The Japanese language is an utter mystery to me. It is difficult enough to be in any country where your native tongue is not used, but Japan is another story—we don’t even share an alphabet! Sure, airports and train stations have English translations, and hotels and tourist traps will usually provide some broken English phrases, but when we are given the opportunity to go out for dinner and truly immerse ourselves in Japanese culture, we more often than not find ourselves pointing madly at pictures and mooing, squawking, or oinking to determine whether the meat in question is beef, chicken, or pork.
Just the other night, a group of us found a tiny, authentic restaurant in Tokyo. We took off our shoes and shut ourselves into a chamber with tatami mats.
We picked up the menu, only to realize that there was not a single familiar word and no pictures to accompany the long lines of characters. We frantically listed dishes to our waiter, who just shook his head. At last, a fellow customer approached, offering his aid. He ordered us a feast of foods that we did not recognize. We were adventurous and tried everything—it ended up being one of the greatest meals I’ve had on the trip. However, it just goes to show that, without someone to help you along, language barriers can impede on the best and most fulfilling experiences.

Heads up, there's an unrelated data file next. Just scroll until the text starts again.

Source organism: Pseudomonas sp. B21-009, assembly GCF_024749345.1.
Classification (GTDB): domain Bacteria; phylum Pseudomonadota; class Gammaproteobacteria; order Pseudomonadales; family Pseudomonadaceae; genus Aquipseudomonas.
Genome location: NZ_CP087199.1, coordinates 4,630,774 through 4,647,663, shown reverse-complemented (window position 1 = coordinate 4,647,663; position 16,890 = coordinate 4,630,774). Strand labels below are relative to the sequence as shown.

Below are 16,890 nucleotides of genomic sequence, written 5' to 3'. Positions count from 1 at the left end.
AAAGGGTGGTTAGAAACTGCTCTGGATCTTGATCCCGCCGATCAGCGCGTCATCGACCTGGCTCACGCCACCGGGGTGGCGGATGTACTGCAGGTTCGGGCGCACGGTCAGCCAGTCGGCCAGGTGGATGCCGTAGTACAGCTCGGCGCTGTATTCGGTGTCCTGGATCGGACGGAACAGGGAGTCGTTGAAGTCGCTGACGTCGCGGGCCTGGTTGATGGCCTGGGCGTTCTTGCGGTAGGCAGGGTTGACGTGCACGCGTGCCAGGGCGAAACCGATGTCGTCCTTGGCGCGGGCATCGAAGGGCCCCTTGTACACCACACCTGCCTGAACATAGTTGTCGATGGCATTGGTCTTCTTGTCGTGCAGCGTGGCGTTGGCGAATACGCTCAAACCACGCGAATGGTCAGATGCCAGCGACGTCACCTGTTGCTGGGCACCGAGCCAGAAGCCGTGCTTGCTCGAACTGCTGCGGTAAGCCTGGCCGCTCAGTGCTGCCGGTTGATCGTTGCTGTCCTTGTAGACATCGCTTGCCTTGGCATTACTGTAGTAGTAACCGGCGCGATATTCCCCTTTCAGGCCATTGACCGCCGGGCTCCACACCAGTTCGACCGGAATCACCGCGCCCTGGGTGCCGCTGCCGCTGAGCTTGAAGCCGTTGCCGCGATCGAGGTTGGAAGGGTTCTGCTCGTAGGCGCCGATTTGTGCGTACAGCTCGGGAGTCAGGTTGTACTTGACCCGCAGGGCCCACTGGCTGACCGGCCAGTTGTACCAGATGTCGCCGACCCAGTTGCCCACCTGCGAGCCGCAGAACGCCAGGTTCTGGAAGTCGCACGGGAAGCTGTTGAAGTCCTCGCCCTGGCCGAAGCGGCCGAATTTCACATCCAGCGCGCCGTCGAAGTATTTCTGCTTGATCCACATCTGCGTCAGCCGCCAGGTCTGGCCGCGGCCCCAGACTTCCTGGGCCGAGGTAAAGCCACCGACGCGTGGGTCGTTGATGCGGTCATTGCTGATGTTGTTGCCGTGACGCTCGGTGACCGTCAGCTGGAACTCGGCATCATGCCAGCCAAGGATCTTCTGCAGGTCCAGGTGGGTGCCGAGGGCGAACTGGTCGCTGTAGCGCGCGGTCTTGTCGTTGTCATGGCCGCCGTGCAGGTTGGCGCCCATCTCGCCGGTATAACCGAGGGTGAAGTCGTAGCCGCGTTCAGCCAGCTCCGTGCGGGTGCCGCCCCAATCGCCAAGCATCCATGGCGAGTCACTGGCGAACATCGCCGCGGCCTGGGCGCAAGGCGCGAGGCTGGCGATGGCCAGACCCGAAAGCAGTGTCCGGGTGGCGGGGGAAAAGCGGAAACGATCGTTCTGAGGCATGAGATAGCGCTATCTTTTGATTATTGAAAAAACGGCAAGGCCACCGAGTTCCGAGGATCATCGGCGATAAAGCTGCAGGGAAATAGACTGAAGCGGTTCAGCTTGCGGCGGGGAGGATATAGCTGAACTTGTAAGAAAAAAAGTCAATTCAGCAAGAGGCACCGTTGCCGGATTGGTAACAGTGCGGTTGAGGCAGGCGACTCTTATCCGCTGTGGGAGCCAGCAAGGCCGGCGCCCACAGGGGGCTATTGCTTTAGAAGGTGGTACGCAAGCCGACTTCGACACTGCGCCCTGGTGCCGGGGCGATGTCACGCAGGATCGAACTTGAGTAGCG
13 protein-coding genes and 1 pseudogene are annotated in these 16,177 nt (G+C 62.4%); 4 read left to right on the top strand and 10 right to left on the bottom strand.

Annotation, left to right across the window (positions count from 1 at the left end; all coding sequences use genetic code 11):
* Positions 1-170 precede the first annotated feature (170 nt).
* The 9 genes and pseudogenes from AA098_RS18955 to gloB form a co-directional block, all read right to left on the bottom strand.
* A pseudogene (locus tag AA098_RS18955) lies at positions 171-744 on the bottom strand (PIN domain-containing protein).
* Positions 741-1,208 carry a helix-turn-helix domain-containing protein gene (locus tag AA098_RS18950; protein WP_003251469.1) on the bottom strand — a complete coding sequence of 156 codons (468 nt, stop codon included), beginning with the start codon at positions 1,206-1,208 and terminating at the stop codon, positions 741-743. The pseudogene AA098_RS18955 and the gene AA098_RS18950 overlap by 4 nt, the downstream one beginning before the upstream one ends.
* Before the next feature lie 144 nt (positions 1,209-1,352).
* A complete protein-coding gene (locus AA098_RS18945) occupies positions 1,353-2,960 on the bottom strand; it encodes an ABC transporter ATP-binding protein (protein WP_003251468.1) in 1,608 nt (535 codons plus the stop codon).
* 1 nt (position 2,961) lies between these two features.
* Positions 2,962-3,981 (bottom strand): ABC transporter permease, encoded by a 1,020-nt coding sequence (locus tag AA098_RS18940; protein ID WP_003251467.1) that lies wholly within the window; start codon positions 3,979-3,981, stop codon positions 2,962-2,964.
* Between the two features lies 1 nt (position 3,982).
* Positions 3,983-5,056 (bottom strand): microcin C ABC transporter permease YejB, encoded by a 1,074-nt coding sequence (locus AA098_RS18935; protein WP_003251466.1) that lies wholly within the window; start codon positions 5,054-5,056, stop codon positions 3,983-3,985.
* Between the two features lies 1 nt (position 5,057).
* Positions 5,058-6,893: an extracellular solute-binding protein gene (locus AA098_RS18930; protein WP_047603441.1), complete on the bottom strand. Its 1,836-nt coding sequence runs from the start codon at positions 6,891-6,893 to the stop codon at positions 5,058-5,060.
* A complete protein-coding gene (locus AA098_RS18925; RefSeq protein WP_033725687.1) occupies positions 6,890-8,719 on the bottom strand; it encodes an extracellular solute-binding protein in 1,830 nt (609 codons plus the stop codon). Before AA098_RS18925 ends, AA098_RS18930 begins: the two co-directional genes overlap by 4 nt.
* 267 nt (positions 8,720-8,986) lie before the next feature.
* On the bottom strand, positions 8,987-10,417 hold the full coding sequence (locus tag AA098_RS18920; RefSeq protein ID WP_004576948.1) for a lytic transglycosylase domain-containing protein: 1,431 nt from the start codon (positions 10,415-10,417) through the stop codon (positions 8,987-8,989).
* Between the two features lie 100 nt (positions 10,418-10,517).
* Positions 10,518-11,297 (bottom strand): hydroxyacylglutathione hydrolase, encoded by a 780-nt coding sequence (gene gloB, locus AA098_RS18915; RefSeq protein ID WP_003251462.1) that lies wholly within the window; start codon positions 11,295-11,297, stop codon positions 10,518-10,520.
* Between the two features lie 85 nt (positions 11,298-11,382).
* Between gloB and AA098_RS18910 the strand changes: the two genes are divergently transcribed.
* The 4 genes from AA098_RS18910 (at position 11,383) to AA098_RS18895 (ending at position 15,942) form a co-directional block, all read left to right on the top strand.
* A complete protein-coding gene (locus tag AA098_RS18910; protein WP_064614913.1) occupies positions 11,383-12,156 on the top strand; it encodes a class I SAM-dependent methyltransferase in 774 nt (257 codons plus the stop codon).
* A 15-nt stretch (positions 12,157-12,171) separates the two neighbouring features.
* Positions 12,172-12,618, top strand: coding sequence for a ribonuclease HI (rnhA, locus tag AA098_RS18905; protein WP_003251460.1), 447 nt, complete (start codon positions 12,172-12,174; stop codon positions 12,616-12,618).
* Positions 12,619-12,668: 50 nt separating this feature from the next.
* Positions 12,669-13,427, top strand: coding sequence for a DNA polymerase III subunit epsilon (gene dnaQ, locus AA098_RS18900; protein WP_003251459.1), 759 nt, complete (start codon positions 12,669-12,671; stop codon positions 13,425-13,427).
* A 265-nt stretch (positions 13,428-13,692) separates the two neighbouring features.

In the past week or so, we have met many Japanese people: we have done two exchanges with Japanese schoolchildren and have presented a workshop at the Min-On Culture Center. At each of these occasions, we have attempted to communicate with the people on our own but relied heavily on expert translators to render speeches from Japanese to English, and vice versa.
Proper communication here can be strenuous, to say the least. But once the formalities are over and the music begins, we are finally able to begin a conversation that comes directly from our hearts. At our two exchanges thus far, we sang for each other and then sang the piece “Tegami” together. There we were, groups of children from completely different parts of the world, able to make music together. Some of us found tears rolling down our cheeks—all cultural and language barriers had been thrown aside, forgotten, and we were simply singing.
In our concerts, we walk into the aisles during “Bridge Over Troubled Water” and our encore, “Oye.” The majority of the people cannot express in words that we understand what the concert has meant to them. They shake our hands profusely, but the most meaningful moment comes when they join in the music, clapping and dancing along, and even lifting their own voices. It is through the music that we make our greatest connections.
At our workshop, someone asked how we YPC choristers are tolerant towards each other in a group of such diversity. To me, the answer is simple: music cuts across the divides of race and tongue. YPC choristers have a passion that allows us to come together with one another and with the world at large. Music is the greatest ambassador and the best translator. At the end of our concerts, we sing “Imagine,” imagining that one day, “the world will live as one.” In those moments when we are all singing together, it seems that the world truly is as one.